Apple ditches iPad 2, brings back iPad 4 with Retina display

Apple ditches iPad 2, brings back iPad 4 with Retina display

Summary: Apple refreshes its entry-level line up and removes the last device with its old 30-pin connector.

TOPICS: Apple, iPad

Apple has refreshed its entry-level devices today, introducing an 8GB iPhone 5c and reintroducing the iPad 4.

The 9.7-inch Retina display iPad 4, once again for sale on Apple's website, becomes the company's new entry-level larger tablet, and will only be available with 16GB memory in either black or white.

The fourth-generation iPad replaces the older iPad 2, the last remaining device that relied on Apple's old 30-pin connector. Its iPad 4 successor has the more compact Lightning connector, in line with the iPad Air, iPad mini, and iPad mini Retina.

In the UK, the wi-fi only version of the Retina iPad 4 costs £329 while the LTE version costs £429, putting it nearly on par with the the iPad mini Retina. The smaller slab costs £319 and £429 respectively for the 16GB wi-fi and wi-fi plus cellular versions.

The iPad 4 comes with Apple's dual-core A6X chip and a five-megapixel camera. At 652g in weight, it's just under 200g heavier than the iPad Air, which starts at £399 for the wi-fi only 16GB model or £429 with mobile connectivity.

Unlike the 8GB iPhone 5c, the iPad 4 replacement appears to be rolling out globally. US prices for the 16GB fourth generation iPad start at $399 for the wi-fi only version and $529 for the cellular model.

The additional 8GB memory iPhone 5C has launched in some European markets, including the UK, Germany and France, as well as Australia, but not the US.

Apple launched the iPad 4 in 2012 alongside the first iPad mini, while the iPad 2, considered an incremental update to the first iPad, arrived in 2011.

In 2013, Apple held onto its position as the largest vendor of tablets globally, selling around 70 million iPads last year — up nine million on the year prior.

However, Android vendors have quickly caught up. Android based tablets accounted for 61 percent of all tablets sold last year, compared with iOS, which fell from 52 percent to 36 percent of the total in 2013, according to analyst firm Gartner. The second largest vendor of tablets, Samsung, sold 37 million tablets last year.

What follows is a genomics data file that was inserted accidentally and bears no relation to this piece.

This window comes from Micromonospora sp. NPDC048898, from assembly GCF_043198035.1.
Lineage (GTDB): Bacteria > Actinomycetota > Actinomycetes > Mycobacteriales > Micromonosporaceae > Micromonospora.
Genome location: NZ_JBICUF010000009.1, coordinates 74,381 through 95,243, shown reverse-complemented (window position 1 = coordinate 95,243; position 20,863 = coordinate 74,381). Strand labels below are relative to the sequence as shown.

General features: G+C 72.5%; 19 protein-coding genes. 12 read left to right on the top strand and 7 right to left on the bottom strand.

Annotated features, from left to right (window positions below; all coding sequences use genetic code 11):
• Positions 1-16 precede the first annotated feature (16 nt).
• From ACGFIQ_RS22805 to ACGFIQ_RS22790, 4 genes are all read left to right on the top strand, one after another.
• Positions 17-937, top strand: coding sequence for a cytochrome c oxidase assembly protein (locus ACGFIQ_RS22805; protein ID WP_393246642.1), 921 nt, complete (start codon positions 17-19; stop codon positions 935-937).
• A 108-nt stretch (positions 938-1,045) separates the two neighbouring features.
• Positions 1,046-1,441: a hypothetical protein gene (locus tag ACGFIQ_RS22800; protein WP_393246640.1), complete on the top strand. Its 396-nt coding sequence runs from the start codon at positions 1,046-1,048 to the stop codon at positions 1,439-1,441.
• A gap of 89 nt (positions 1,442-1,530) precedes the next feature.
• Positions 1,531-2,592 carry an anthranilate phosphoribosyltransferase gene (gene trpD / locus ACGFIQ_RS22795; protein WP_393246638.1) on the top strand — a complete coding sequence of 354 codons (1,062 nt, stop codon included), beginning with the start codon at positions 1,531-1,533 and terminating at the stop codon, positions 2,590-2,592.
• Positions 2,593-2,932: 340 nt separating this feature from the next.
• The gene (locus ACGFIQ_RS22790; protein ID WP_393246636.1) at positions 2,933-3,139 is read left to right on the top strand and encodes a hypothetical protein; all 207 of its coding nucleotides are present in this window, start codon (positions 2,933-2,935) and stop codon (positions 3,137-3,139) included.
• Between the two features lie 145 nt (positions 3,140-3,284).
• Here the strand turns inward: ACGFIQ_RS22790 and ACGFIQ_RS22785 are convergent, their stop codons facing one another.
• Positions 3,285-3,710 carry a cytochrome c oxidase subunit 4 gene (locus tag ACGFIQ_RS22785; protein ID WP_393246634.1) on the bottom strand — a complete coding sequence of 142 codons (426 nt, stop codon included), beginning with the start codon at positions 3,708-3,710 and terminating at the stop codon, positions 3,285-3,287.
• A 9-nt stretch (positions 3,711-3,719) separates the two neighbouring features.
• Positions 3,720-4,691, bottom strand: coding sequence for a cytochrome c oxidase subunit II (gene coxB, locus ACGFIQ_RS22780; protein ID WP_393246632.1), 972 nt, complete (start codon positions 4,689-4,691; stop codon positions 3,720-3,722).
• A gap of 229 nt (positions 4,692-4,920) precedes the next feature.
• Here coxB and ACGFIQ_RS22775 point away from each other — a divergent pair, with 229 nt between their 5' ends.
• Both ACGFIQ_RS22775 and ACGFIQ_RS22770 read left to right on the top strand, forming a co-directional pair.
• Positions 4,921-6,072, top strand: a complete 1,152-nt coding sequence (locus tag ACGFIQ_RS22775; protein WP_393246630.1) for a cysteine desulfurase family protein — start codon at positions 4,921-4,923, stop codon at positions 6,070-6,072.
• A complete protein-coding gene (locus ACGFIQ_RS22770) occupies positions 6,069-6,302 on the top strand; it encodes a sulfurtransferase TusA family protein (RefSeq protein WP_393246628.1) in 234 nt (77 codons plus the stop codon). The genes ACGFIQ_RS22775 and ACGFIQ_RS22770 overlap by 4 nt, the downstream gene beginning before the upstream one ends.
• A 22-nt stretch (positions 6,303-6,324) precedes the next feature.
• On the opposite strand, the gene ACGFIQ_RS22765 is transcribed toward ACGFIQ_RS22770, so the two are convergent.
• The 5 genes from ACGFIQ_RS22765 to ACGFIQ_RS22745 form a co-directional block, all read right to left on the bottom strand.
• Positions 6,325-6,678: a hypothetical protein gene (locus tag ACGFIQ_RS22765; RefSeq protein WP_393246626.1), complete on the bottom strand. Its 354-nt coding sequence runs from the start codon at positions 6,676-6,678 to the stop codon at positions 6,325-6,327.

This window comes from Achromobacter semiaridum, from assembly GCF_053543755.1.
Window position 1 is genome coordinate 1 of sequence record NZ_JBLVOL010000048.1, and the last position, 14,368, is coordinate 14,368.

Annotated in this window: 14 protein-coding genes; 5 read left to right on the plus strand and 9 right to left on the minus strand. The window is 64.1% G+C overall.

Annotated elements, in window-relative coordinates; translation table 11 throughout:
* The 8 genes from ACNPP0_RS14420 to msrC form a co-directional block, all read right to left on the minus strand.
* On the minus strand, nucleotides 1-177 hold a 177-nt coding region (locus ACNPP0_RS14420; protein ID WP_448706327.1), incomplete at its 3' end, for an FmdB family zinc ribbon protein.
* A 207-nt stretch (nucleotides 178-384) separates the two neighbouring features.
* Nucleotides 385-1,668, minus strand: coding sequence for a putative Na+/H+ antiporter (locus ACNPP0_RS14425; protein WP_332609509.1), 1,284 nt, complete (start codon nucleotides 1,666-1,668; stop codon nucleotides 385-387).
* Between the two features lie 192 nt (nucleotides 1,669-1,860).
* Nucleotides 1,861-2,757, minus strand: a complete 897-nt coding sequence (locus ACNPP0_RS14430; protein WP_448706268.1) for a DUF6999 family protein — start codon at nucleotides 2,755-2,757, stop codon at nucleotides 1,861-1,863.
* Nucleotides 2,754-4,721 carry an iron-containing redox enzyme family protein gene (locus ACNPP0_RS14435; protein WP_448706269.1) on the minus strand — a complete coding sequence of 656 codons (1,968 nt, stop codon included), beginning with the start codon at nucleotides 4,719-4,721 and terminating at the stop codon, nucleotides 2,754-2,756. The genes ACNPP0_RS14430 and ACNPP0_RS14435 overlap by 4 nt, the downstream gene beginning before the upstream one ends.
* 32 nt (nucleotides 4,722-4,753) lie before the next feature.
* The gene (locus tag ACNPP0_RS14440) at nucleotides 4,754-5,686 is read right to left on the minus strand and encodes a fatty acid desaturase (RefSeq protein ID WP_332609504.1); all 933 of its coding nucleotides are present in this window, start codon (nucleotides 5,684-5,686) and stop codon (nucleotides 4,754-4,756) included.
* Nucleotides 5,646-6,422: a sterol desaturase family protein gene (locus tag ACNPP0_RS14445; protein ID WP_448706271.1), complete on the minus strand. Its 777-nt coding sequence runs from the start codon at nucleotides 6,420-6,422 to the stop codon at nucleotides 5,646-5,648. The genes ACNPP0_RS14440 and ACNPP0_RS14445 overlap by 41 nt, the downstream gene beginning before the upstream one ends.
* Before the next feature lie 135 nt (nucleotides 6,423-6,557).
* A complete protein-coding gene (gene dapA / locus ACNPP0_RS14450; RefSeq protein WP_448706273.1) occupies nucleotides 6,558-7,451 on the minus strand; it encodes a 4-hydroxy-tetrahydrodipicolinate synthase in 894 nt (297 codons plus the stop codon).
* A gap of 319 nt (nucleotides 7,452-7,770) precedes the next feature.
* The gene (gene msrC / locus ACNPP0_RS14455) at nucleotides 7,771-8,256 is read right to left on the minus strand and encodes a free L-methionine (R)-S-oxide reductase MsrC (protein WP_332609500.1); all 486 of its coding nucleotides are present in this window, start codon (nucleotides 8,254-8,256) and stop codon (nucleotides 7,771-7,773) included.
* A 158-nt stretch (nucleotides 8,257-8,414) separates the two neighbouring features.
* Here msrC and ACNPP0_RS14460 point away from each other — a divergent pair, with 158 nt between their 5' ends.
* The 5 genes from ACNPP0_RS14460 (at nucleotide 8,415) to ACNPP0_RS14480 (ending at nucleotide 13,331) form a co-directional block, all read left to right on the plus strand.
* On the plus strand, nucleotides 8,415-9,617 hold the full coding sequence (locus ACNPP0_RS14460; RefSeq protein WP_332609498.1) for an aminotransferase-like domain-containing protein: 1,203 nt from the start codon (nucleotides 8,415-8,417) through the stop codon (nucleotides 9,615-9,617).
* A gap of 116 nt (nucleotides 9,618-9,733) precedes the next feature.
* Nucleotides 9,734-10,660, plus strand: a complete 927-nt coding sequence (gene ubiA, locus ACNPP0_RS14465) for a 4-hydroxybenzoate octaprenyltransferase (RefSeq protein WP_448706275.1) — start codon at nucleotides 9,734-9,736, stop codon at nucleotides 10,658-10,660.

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Topics: Apple, iPad

Liam Tung

About Liam Tung

Liam Tung is an Australian business technology journalist living a few too many Swedish miles north of Stockholm for his liking. He gained a bachelors degree in economics and arts (cultural studies) at Sydney's Macquarie University, but hacked (without Norse or malicious code for that matter) his way into a career as an enterprise tech, security and telecommunications journalist with ZDNet Australia. These days Liam is a full time freelance technology journalist who writes for several publications.

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  • Innovation at Apple

    Innovation is too hard, lets just tweak products and use marketing power to gouge customers. Thanks Tim Cook.
    Sean Foley
    • Another one doesn't get it

      Thanks from someone that ceases nothing..

      You don't build a business to innovate and if you do you will go belly up. You go into business to make money. When a business gets large enough, then you may steer your business towards a cause. If you know anything about Apple, innovate is not their core "cause". Check up on it. Thanks Tim Cook. Great products!
      • No, but if Cook keeps telling investors to go

        pound sand when they question the wisdom of Apple wasting billions of dollars into stupid green energy schemes, they might have some problems down the road.
        • Yeah, stupid green energy!

          Coal and radioactive phones for all!
    • Innovation is quite big in mobile

      Regardless of being Apple or others.
      After 20 years of PCs that where basically small updates at each new year now things are a bit different.